“On the corner of the lot, venturing out daringly on the closest point toward the most distinguished and formal of the elegantly precise Sutton Place residences—Miss Anne Morgan’s perhaps—the Ferris wheel, like a giant squirrel cage, reared its height above the housetops.” The article teased that riders “dared to peek into the upper windows of a residential magnificence founded on preferred ratings in both the Social Register and Bradstreet’s.”
|Photographer Berenice Abbott, a friend of Morgan's, captured the street on April 2, 1936. The Vanderbilt mansion is at the near corner with Anne Morgan's house directly behind. -- photo Library of Congress|
“The party got off to a good start at 8 o’clock,” reported The Times, “when the soldiers and sailors entered the front yard of Miss Anne Morgan’s home, which was decorated with red, white and blue electric light bulbs.” The end of 57th Street was roped off to create an area for dancing and the newspaper mentioned that “Soon many soldiers and sailors were showing the spectators lined on Sutton Place that the latest ‘jitterburg steps’ were not unknown to the men in uniform.”
The patriotic Morgan was a bit of a detective, as well. The following year, in May, with gas rationing in force, Anne Morgan smelled the vapors of gasoline emanating from the basement of the house next door. She notified the Bureau of Combustibles of the Fire Department who found 65-1/2 gallons of fuel stored in the cellar. The neighbor, Mrs. Clarinne Reavis, explained that she was fearful that the rationing card she received would not provide enough gasoline for her duties as a member of the Mayor’s city patrol, a volunteer defense auxiliary.
|The indomitable Anne Morgan -- photo Library of Congress|
Anne Morgan traveled to France when the Nazis invaded and formed the American Ambulance Corps. The organization aided many Americans who had become trapped by the invasion. She returned throughout the war and had just come home in September 1947 after checking on social services she had founded in France. While at her Mount Kisco, New York, estate she suffered a severe stroke and was brought to the house on Sutton Place.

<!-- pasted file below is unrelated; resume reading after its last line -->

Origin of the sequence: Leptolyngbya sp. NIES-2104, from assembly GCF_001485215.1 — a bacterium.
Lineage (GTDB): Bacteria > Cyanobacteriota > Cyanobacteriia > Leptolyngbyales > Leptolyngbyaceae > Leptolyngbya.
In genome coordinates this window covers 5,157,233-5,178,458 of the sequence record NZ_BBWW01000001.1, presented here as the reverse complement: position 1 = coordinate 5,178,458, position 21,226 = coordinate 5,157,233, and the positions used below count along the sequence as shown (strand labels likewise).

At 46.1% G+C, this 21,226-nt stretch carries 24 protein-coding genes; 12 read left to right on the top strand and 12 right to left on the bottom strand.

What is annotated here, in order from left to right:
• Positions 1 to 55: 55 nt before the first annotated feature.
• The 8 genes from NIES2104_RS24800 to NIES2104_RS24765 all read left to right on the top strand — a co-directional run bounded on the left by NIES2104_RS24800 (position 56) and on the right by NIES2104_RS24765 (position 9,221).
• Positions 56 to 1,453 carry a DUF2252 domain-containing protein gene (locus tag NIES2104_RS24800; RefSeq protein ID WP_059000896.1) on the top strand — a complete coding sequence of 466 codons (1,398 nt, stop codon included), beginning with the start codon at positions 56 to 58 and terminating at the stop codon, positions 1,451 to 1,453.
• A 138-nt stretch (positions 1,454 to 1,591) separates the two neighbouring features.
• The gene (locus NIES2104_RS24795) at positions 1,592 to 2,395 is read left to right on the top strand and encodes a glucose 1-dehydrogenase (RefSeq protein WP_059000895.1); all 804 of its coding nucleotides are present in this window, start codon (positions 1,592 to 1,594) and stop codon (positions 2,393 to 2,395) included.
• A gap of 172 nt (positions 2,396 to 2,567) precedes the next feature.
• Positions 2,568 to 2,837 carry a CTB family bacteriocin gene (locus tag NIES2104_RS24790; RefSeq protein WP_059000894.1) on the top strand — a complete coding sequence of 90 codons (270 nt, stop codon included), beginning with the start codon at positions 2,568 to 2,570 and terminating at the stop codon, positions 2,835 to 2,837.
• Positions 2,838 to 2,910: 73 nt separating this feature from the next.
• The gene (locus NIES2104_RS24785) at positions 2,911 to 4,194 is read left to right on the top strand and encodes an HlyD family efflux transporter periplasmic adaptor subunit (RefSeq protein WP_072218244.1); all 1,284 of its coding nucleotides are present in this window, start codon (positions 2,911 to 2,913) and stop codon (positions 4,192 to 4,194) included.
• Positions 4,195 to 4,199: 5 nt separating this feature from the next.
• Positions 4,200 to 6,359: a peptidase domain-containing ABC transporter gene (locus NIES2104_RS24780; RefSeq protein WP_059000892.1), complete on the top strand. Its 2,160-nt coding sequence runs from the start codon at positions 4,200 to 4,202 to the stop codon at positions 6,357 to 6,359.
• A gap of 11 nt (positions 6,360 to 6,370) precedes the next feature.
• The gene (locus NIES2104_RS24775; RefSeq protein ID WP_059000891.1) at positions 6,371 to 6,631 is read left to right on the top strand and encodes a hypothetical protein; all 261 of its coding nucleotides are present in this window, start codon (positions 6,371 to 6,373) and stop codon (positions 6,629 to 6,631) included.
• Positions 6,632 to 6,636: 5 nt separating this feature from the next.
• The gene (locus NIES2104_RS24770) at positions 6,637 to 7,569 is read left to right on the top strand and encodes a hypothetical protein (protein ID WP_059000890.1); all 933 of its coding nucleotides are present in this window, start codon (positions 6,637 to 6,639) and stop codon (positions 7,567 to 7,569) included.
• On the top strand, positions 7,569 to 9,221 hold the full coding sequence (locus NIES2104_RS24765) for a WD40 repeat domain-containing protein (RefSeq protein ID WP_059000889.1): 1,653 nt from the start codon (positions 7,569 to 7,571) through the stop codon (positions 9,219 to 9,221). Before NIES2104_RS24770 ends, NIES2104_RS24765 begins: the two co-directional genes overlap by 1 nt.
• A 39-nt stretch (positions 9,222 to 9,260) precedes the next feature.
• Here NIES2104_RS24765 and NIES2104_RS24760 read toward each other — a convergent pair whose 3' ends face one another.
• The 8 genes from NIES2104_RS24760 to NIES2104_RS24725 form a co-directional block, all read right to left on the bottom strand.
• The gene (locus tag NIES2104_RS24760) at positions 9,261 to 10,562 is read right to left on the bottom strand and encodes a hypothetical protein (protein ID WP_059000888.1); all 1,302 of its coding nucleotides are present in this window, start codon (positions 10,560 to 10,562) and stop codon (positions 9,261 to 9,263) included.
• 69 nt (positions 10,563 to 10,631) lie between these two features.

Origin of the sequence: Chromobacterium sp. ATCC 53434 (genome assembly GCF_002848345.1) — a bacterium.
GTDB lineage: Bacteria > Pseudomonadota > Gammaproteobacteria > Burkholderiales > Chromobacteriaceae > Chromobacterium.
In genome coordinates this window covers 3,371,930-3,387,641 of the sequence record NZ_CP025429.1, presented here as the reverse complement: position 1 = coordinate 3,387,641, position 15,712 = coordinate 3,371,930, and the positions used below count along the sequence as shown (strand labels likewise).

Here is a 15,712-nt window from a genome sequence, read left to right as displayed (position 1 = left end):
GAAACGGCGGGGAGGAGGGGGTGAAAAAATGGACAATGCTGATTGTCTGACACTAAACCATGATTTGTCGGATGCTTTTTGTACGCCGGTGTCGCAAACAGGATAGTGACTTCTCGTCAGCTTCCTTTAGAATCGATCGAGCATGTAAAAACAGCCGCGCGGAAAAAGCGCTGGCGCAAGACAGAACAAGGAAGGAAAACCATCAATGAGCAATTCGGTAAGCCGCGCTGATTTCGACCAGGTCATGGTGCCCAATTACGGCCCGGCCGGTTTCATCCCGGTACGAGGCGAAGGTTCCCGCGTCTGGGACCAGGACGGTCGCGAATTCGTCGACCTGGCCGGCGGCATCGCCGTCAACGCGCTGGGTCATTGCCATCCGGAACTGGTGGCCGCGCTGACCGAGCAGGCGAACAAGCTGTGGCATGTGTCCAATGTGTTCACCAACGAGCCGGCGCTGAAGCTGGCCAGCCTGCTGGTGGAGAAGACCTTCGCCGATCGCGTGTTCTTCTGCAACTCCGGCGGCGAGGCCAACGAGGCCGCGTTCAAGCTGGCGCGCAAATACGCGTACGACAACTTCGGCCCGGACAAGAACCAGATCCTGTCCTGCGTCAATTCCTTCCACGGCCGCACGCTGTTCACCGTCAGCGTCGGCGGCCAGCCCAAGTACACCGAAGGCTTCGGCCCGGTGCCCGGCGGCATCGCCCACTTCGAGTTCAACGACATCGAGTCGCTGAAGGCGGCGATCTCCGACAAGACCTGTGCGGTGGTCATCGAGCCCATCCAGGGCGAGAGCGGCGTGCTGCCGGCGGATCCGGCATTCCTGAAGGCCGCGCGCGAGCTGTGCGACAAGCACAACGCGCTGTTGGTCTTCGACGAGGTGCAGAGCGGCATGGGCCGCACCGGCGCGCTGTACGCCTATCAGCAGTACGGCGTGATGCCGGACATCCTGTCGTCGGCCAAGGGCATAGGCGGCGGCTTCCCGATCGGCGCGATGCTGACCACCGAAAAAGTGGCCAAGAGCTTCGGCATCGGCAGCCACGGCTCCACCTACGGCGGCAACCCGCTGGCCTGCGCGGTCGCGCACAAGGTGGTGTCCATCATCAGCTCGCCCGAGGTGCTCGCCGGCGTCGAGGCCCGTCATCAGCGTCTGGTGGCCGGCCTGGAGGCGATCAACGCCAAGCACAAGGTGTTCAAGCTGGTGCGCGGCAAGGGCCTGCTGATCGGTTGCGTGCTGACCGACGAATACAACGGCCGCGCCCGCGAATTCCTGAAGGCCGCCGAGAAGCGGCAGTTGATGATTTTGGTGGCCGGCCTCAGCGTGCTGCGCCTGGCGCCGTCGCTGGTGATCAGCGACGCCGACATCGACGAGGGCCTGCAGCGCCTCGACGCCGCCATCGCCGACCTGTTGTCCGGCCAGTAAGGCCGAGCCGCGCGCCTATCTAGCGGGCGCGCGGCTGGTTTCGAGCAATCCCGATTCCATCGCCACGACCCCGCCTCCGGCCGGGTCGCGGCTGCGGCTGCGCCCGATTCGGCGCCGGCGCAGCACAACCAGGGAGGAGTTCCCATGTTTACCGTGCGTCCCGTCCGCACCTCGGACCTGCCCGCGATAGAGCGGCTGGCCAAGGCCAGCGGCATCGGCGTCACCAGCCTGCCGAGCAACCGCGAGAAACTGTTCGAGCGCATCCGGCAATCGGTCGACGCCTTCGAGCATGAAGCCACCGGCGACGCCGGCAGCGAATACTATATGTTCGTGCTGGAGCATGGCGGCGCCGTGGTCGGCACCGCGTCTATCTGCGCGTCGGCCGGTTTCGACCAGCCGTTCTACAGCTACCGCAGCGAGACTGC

The amazing Anne Morgan would live on until January 29, 1952. Her relief efforts during the two world wars had earned her a medal from the National Institute of Social Science in 1915 and she was the first American woman appointed a commander of the French Legion of Honor. She had taken up residence near the French front from 1917 to 1921, forming The American Friends of France mostly with her own money. It provided furniture to bombed-out families, created a health service, a mobile library among other efforts.
After her death, Leigh Mitchell Hodges wrote to The New York Times saying in part, “Only those who saw her in action [in France] could appreciate her courage, rare leadership and utter selflessness. These qualities of greatness begat for her high and deserved awards, but of far more moment than medals and ribbons was the grateful love of a whole people.”
The house on Sutton Place was purchased that year by Arthur Amory Houghton, Jr., the great-grandson of the founder of Corning Glass. Exactly twenty years later, Houghton donated the house to the United Nations Association of the United States. The association leased it to the United Nations for a year as the home of the Secretary General, then sold it to the organization in 1973.
Today the stately home of Anne Morgan remains the home of the U.N.’s Secretary General. Its colonial façade, along with those of its neighbors built by independent-thinking women who broke free of tradition, looks as though it has stood there for centuries.